Overlay sought for proposed Greenville housing project
GREENVILLE — The Northern Forest Center is currently working on a Spruce Street housing project with the town of Greenville,Moosehead Lake Region Economic Development Corp., and Northern Light CA Dean Hospital to bring middle-income housing to the community. The site is 5 acres on Spruce Street off Pritham Avenue, to help remedy the housing issues near Moosehead Lake.
As is the case in much of Maine, Greenville in recent years has been experiencing a lack of available middle-income housing. Many homes put on the market are quickly purchased to serve as Airbnbs or second homes, and lower-income housing has strict residency requirements that precludes young workers from living there.
During a select board meeting on Oct. 18 Planning Board Chairperson John Contreni said there was no quorum for the preceding planning board meeting — something the group is working to rectify — with the project on the agenda.
“If we had had a meeting we would have heard from the Northern Forest Center which is involved in the Spruce Street project,” Contreni said. “The Northern Forest Center is going to come before us with a proposal for a new overlay district in the town of Greenville.”
An overlay is an additional layer of planning control for properties in a clearly defined area, with a specified set of regulations. Contreni said there are three current overlays, a scenic corridor, another for water preservation, and the shoreland zoning overlay district.
“Their idea is to increase the density of housing on that property so that they can make it more affordable for people to buy or to rent,” he said. The chairperson said the planning board was set to have a special meeting on Monday, Oct. 23 and if approved the proposal would be brought to the select board.
“What they are proposing is called multigenerational housing overlay,” Contreni said before reading the preamble to the proposal. “The purpose of this overlay district is to provide flexibility of design to encourage development of a mix of building types delivering increased housing options to support Greenville’s workforce, families, and seniors.”
“You will hear more from us if the proposal passes the scrutiny of the planning board,” he said.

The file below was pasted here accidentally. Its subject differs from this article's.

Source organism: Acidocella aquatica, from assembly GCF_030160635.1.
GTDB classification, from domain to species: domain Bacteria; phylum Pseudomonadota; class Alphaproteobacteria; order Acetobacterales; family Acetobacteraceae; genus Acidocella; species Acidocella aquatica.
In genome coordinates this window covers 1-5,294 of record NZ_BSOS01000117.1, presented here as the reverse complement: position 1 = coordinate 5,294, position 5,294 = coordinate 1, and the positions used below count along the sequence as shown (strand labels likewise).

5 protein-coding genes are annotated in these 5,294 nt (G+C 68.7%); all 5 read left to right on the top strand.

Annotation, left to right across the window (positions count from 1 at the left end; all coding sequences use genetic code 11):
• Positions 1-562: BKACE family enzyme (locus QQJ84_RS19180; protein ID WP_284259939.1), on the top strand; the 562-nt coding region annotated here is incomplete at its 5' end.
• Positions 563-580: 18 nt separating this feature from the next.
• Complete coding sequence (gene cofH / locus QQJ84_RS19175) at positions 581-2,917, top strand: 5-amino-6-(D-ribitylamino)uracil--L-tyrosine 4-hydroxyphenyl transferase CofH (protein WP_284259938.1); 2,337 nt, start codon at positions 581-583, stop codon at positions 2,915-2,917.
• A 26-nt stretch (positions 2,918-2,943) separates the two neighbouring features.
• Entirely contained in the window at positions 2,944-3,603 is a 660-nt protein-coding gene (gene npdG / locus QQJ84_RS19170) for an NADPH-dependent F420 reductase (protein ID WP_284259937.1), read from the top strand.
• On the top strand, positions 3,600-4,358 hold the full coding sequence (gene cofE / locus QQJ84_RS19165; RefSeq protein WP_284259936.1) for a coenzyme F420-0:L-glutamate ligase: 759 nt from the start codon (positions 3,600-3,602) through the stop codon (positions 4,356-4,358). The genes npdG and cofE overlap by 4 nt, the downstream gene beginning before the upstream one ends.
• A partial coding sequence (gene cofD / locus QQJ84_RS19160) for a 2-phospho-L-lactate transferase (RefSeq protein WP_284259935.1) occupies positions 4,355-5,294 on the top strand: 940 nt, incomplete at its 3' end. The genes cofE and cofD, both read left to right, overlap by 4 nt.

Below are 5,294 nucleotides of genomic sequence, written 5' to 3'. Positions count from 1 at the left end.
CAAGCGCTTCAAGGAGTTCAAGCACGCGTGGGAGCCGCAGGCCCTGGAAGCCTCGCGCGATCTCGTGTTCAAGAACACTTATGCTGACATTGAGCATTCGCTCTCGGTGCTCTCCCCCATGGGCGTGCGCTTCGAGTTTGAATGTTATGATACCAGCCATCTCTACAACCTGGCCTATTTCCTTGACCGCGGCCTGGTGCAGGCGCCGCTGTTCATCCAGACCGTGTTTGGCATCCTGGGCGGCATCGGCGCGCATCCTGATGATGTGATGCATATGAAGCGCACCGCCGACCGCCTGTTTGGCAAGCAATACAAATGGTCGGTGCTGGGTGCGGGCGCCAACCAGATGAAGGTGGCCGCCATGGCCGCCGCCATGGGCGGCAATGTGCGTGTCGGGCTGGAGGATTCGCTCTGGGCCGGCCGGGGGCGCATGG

“It sounds like a lot of work but it’s definitely a needed resource in the community,” select Chairperson Geno Murray said.
The Northern Forest Center has worked on the purchase of homes that have been turned into affordable rental units in Millinocket and Lancaster, New Hampshire.
Last month Contreni said the planning board is looking to amend its by-laws to change the meeting quorum for the 5-member group from four to three members. This would need to first be approved by the select board, who would decide whether to send the amendment to a special town meeting vote (this can be added to the warrant whenever a session is scheduled for another matter). The by-laws have been in place since the establishment of the planning board in 1988, and there have been several amendments since then.
The planning board currently has five members but both alternate positions are vacant.
In other business, Town Manager Mike Roy gave an update on the comprehensive plan. He said the week prior he took part in a Zoom call with officials from Eastern Maine Development Corporation.
Roy said he was worried that the document last updated in 2013 may soon expire and this would prevent Greenville from being able to apply for federal and state grants. “That changed before I hung up the phone, all we need to do is an official update to the plan we have in place,” he said.
EMDC said once the comprehensive plan is updated it will become a working document, with sections being adjusted every 12-18 months. “Our current plan is valid through June 26, 2025,” Roy said, so 12 rather than 10 years after EMDC checked with the state planning committee.
Roy said a decade ago about 30 people were involved in updating the comprehensive plan, but an update would only need 10-12 participants including representatives of the select board, planning board, school board, EMDC, the code enforcement officer, fire chief, police chief, and citizens at large.
EMDC can provide the updating for $12,500 with the revisions likely to be in place for a vote at next June’s annual town meeting.
The select board voted to move forward with the proposal, with Vice Chairperson Newton Pierce and Burt Whitman representing the board on the comprehensive plan group.